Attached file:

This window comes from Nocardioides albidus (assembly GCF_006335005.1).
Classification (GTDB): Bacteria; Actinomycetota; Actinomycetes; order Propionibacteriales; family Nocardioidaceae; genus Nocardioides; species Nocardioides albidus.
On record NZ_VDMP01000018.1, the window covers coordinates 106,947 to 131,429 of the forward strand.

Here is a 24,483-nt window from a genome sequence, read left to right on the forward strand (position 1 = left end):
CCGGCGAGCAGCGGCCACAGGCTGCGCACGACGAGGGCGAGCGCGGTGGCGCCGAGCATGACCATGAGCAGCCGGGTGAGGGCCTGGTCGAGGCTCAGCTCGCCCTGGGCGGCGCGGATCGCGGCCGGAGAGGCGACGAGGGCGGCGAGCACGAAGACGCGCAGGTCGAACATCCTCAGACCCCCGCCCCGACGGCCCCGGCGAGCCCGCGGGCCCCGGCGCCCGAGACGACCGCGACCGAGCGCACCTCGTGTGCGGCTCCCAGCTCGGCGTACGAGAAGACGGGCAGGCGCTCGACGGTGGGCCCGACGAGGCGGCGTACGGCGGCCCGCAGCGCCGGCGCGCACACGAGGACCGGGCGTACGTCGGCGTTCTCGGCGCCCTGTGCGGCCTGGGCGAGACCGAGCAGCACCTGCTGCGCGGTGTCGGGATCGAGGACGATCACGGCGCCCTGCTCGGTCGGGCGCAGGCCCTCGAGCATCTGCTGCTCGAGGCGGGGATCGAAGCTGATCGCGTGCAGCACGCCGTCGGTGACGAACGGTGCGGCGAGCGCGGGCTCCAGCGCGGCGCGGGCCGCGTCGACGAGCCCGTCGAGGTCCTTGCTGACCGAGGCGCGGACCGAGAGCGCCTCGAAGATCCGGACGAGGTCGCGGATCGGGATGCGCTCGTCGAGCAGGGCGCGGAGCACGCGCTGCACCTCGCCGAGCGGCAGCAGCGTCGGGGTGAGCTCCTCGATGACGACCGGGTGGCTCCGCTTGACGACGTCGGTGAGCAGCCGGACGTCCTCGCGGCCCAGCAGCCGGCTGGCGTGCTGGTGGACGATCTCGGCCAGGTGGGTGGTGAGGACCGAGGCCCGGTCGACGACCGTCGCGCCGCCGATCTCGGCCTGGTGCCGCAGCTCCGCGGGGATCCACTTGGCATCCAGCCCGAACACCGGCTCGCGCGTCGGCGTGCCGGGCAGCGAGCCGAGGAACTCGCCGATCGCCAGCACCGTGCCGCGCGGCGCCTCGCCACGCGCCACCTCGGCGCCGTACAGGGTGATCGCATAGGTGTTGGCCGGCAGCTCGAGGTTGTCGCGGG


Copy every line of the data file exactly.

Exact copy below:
This window comes from Nocardioides albidus (assembly GCF_006335005.1).
Classification (GTDB): Bacteria; Actinomycetota; Actinomycetes; order Propionibacteriales; family Nocardioidaceae; genus Nocardioides; species Nocardioides albidus.
On record NZ_VDMP01000018.1, the window covers coordinates 106,947 to 131,429 of the forward strand.

Here is a 24,483-nt window from a genome sequence, read left to right on the forward strand (position 1 = left end):
CCGGCGAGCAGCGGCCACAGGCTGCGCACGACGAGGGCGAGCGCGGTGGCGCCGAGCATGACCATGAGCAGCCGGGTGAGGGCCTGGTCGAGGCTCAGCTCGCCCTGGGCGGCGCGGATCGCGGCCGGAGAGGCGACGAGGGCGGCGAGCACGAAGACGCGCAGGTCGAACATCCTCAGACCCCCGCCCCGACGGCCCCGGCGAGCCCGCGGGCCCCGGCGCCCGAGACGACCGCGACCGAGCGCACCTCGTGTGCGGCTCCCAGCTCGGCGTACGAGAAGACGGGCAGGCGCTCGACGGTGGGCCCGACGAGGCGGCGTACGGCGGCCCGCAGCGCCGGCGCGCACACGAGGACCGGGCGTACGTCGGCGTTCTCGGCGCCCTGTGCGGCCTGGGCGAGACCGAGCAGCACCTGCTGCGCGGTGTCGGGATCGAGGACGATCACGGCGCCCTGCTCGGTCGGGCGCAGGCCCTCGAGCATCTGCTGCTCGAGGCGGGGATCGAAGCTGATCGCGTGCAGCACGCCGTCGGTGACGAACGGTGCGGCGAGCGCGGGCTCCAGCGCGGCGCGGGCCGCGTCGACGAGCCCGTCGAGGTCCTTGCTGACCGAGGCGCGGACCGAGAGCGCCTCGAAGATCCGGACGAGGTCGCGGATCGGGATGCGCTCGTCGAGCAGGGCGCGGAGCACGCGCTGCACCTCGCCGAGCGGCAGCAGCGTCGGGGTGAGCTCCTCGATGACGACCGGGTGGCTCCGCTTGACGACGTCGGTGAGCAGCCGGACGTCCTCGCGGCCCAGCAGCCGGCTGGCGTGCTGGTGGACGATCTCGGCCAGGTGGGTGGTGAGGACCGAGGCCCGGTCGACGACCGTCGCGCCGCCGATCTCGGCCTGGTGCCGCAGCTCCGCGGGGATCCACTTGGCATCCAGCCCGAACACCGGCTCGCGCGTCGGCGTGCCGGGCAGCGAGCCGAGGAACTCGCCGATCGCCAGCACCGTGCCGCGCGGCGCCTCGCCACGCGCCACCTCGGCGCCGTACAGGGTGATCGCATAGGTGTTGGCCGGCAGCTCGAGGTTGTCGCGGG